Characteristic immunohistochemical features of ESS include reactivity to antibodies specific for Vimentin, ER and CD10, and nonreactivity to antibodies against CD117, smooth muscle actin (SMA) and cytokeratin (CK). A recent study has shown that among the cases of ESS that were examined, all cases were immunoreactive to anti-CD10 (5/5 cases) and anti-progesterone receptor (10/10 cases) antibody, most reacted with anti-estrogen receptor antibody (9/11 cases), 5/9 and 3/7 were focally positive for smooth muscle actin and desmin, respectively, and all were negative for CD34 (0/7 cases).11 While it is now widely accepted that diffuse CD10 immunoreactivity is a very useful positive predictive marker of ESS, evaluating CD10 immunoreactivity alone is often not helpful for differentiating ESS from its mimics. With regard to the progesterone receptor, while ESSs show high sensitivity to antibodies against this antigen, this immunostain is less specific for differentiating ESS from other mesenchymal tumors. Therefore, a panel of immunohistochemical stains that comprise CD10, estrogen receptor and CD34 may be more helpful for diagnosing extrauterine extraovarian ESS.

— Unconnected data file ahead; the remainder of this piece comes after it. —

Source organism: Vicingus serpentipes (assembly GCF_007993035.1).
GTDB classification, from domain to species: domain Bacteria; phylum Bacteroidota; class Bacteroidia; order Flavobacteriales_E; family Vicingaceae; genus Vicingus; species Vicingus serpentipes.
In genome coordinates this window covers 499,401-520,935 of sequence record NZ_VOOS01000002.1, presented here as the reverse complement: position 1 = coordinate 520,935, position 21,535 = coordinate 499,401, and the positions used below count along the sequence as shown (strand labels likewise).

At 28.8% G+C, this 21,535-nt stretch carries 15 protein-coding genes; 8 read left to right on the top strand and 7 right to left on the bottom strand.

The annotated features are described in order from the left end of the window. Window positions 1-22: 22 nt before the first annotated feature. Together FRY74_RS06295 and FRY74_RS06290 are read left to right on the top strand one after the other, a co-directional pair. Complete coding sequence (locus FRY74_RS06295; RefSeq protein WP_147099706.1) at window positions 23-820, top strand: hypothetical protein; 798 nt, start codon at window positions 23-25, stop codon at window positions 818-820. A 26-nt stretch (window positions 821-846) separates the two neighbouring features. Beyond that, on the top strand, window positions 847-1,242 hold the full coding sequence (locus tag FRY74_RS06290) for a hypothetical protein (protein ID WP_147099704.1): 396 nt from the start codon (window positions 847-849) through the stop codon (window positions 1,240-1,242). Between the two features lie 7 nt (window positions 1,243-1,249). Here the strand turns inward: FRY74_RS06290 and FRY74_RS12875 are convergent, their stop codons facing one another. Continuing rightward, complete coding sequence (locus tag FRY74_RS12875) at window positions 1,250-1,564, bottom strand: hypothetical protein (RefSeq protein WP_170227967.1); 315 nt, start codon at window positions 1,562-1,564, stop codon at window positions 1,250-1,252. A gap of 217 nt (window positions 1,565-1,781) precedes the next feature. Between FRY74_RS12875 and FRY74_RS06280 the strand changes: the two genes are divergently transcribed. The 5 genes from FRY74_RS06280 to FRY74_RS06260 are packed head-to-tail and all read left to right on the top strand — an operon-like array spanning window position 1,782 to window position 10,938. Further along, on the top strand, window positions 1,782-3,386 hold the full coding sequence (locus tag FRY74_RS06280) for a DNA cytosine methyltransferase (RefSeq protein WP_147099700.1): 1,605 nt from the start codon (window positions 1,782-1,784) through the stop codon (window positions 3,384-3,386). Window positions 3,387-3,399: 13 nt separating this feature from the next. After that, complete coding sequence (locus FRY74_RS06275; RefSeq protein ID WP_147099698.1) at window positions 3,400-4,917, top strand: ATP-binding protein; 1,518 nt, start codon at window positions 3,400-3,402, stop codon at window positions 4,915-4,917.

To the best of our knowledge, there is one previous report that describes ovarian ESSs, namely, that of Young et al.6, who reviewed 23 cases of ESSs of the ovary. The patients' ages ranged from 20 to 76 years (average, 54 years). The most common presenting symptom was abdominal swelling or pain. In 12 cases, the tumors were unilateral, while in 11 cases they involved both ovaries. Four of the tumors were Stage I, nine were Stage II, eight were Stage III and two were Stage IV because of the presence of pulmonary metastases. In nine of the cases, there was a prior, synchronous or subsequent ESS of the uterus. Nineteen tumors with HPF less than 10 MF/10 HPF were classified as low grade and the remaining four tumors with 12 to 30 MF/10 HPF were designated as high grade. Only two of the 19 patients with low-grade tumors are known to have died of their disease, and nine of those whose tumor had spread beyond the ovary at the time of presentation were alive one or more years postoperatively. However, three of the four patients with high-grade tumors died of their disease within 4 years.